Making Money off your WeChat Friends

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WeChat has been officially commercializing its social space for a while now. However, when I talk to people in Beijing about advertising within the app, people do not immediately think of the large brands using WeChat to reach them. The official marketing tools that Tencent is now providing companies have not yet been fully used to make a deep impression on everyday WeChat users. Instead, the advertisements that people are most aware of are those created by individuals.

A Unique Opportunity for Micro-Business

The business of individual sellers is a very curious one. Essentially, it is confined to one friend selling to another. The way it works is that someone in your list of contacts finds a way of getting their hands on a special product not readily available in China (imported Korean cosmetics being a popular item). This person then makes a post that advertises their product on their Wechat Moments and, encourages all of their contacts to purchase from them.

One Wechat user offers a ‘daigou’ 代购 service to buy bags overseas on behalf of customers in China.

In this way, Wechat has become a huge platform for what is called “代购” – purchasing goods on someone else’s behalf. If you have a diverse friends group, this can be a wonderful way to get your hands on exotic fruit, specialty clothing or any number of other things.

One seller I interviewed (who prefers to stay anonymous) began selling on WeChat not from the perspective of creating income, but rather to provide a unique service to her friends. She travels frequently, to Australia, Korea, Europe and also domestically around China, and noticed that every time she went to a place her friends would ask her to purchase unique goods for them.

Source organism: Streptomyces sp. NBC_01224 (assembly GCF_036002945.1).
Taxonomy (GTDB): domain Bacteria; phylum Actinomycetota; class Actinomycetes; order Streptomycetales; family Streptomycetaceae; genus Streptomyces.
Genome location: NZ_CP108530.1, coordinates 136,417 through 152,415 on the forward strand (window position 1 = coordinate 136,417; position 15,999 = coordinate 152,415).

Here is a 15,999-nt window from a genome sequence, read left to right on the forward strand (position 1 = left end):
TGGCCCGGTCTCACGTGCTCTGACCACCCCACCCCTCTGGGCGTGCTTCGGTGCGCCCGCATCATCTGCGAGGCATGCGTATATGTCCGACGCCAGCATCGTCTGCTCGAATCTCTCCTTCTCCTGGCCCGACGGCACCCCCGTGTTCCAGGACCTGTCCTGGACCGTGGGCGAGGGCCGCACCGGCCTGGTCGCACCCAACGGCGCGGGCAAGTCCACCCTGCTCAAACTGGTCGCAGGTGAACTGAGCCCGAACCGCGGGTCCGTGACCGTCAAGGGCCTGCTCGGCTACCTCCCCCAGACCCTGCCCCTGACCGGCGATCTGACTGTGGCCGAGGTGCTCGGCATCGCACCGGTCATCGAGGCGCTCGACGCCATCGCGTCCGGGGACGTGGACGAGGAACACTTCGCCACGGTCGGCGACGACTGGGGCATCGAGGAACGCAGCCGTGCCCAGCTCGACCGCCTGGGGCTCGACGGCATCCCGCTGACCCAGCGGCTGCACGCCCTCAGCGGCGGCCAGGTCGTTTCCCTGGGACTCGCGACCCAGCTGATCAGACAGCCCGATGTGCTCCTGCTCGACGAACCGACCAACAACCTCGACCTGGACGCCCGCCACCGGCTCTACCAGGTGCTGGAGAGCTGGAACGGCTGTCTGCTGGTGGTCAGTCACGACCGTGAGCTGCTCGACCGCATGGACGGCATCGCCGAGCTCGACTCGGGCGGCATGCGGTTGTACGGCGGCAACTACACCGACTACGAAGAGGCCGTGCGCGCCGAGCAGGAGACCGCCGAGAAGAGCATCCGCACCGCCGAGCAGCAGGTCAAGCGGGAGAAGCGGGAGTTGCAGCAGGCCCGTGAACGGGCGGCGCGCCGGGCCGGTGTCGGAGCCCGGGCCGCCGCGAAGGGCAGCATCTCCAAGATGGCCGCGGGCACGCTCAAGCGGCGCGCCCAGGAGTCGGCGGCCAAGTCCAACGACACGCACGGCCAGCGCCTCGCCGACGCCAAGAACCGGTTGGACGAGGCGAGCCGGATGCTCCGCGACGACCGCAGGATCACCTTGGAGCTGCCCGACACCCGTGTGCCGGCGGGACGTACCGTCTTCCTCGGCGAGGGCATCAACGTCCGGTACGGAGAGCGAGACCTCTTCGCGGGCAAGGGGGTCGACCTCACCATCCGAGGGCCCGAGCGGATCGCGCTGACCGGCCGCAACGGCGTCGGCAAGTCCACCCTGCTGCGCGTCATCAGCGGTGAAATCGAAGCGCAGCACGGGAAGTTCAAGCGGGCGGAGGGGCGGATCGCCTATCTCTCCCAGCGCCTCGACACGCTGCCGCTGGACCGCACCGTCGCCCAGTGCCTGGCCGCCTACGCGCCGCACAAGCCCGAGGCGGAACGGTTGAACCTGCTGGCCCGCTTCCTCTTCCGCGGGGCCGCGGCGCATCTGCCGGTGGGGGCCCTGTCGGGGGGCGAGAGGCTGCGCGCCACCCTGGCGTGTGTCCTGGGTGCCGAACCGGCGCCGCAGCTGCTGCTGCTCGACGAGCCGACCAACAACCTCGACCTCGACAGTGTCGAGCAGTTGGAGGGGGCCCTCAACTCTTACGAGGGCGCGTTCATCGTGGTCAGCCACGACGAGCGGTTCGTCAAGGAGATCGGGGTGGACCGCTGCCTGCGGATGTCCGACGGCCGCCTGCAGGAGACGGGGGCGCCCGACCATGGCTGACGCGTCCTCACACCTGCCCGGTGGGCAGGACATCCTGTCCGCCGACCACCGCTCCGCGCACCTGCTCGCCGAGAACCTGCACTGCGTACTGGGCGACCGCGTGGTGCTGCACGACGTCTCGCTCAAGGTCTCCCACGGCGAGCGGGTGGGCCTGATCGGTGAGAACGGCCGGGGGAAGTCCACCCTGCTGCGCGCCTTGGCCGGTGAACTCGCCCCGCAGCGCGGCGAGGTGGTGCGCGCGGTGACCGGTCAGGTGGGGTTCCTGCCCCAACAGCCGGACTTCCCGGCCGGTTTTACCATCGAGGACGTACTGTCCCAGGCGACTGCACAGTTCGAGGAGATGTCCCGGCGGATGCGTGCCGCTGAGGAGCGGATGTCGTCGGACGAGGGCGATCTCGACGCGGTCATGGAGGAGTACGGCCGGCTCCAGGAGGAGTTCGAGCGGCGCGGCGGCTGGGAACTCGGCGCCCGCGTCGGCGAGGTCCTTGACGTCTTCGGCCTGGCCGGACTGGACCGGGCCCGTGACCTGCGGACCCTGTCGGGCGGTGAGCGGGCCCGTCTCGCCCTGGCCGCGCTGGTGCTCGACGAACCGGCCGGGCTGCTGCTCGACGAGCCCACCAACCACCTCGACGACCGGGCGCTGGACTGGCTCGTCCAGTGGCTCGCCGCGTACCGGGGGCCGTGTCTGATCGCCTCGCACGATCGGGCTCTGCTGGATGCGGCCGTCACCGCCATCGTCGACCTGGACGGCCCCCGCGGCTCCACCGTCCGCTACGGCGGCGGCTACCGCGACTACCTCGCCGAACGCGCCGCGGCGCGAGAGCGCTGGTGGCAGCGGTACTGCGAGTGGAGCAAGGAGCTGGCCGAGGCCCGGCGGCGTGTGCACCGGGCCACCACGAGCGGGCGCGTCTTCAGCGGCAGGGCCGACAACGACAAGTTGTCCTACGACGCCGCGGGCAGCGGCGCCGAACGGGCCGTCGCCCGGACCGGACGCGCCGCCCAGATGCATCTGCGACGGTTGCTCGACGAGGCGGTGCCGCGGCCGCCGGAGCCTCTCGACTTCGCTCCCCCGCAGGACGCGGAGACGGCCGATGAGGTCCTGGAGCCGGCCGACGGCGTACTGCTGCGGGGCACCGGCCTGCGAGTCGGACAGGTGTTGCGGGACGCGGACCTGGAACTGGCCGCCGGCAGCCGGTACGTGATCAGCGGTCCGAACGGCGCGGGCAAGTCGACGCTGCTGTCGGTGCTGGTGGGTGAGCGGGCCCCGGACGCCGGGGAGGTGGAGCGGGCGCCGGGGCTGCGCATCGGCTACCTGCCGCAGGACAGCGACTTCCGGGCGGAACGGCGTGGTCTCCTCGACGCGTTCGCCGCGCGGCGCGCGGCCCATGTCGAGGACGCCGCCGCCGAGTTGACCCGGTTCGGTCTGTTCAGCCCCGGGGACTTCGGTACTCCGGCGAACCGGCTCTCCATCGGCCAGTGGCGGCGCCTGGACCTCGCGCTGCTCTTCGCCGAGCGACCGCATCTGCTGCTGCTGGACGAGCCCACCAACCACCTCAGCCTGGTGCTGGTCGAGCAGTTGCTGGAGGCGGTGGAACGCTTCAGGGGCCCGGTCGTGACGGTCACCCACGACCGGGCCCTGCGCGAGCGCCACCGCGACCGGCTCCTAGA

Healthcare products from Australia, cosmetics from Korea, jewelry from France and specialty foods from different regions of China are among the most popular items.

So now, before she goes anywhere, she puts out advertisements to her contacts via WeChat Moments – and waits as the orders come in.

Norwegian native Kristen Skar Forseth, regularly brings Nordic Light Omega-3 Norwegian Fish Oil and Krill Pills back from Tromso, Norway. She regularly posts photos to her network on WeChat moments and has since opened her own Weidian store under the name Artic Me to start selling specialty health products from Norway.

“I have high hopes for good sales on my WeChat and Weidian account. My wish is for each and every person in China to have access to clean, high quality products and acknowledge the importance of taking care of their body. I only sell products I use myself.”

In a way, Kristen has become the Norwegian health supplement “KOL”, or key opinion leader, for the products she is selling, since she represents the brand image of Norway and speaks from her own positive experience taking the pills.

Kristen Weidian WeChat moments

Norwegian native Kristen Skar Forseth posts on her Wechat moments about Nordic Light authentic Norwegian fish oil and krill omega-3 supplements from Norway. She has opened her own Weidian store under the name Artic Me

Nordic Light Pills

Foreign unique products like health supplements have become very popular for the Chinese 代购 industry, in which someone buys foreign goods on behalf of Chinese consumers. Nordic Light Krill and Fish Oils pills are one of many foreign health supplements available on Weidian.

The way in which individual sellers have naturally utilized the tools that Wechat provides shows the incredible influence that large brands will have when they have a strong presence within the app. Unlike many other social media apps and communication platforms, users of WeChat are accustomed to seeing this social media space as having a commercial component, even to the point where they use WeChat to make purchases.

To read about how big brands are using this social space for commercial purposes, check out Resonance China’s marketing reports.

About Author

Social Brand Watch (SBW) is a collection of experts in digital, mobile and social media in China. SBW was created to complement Resonance's China Social Branding Report, a bi-weekly report focusing on modern marketing methods of the world's top brands in China.

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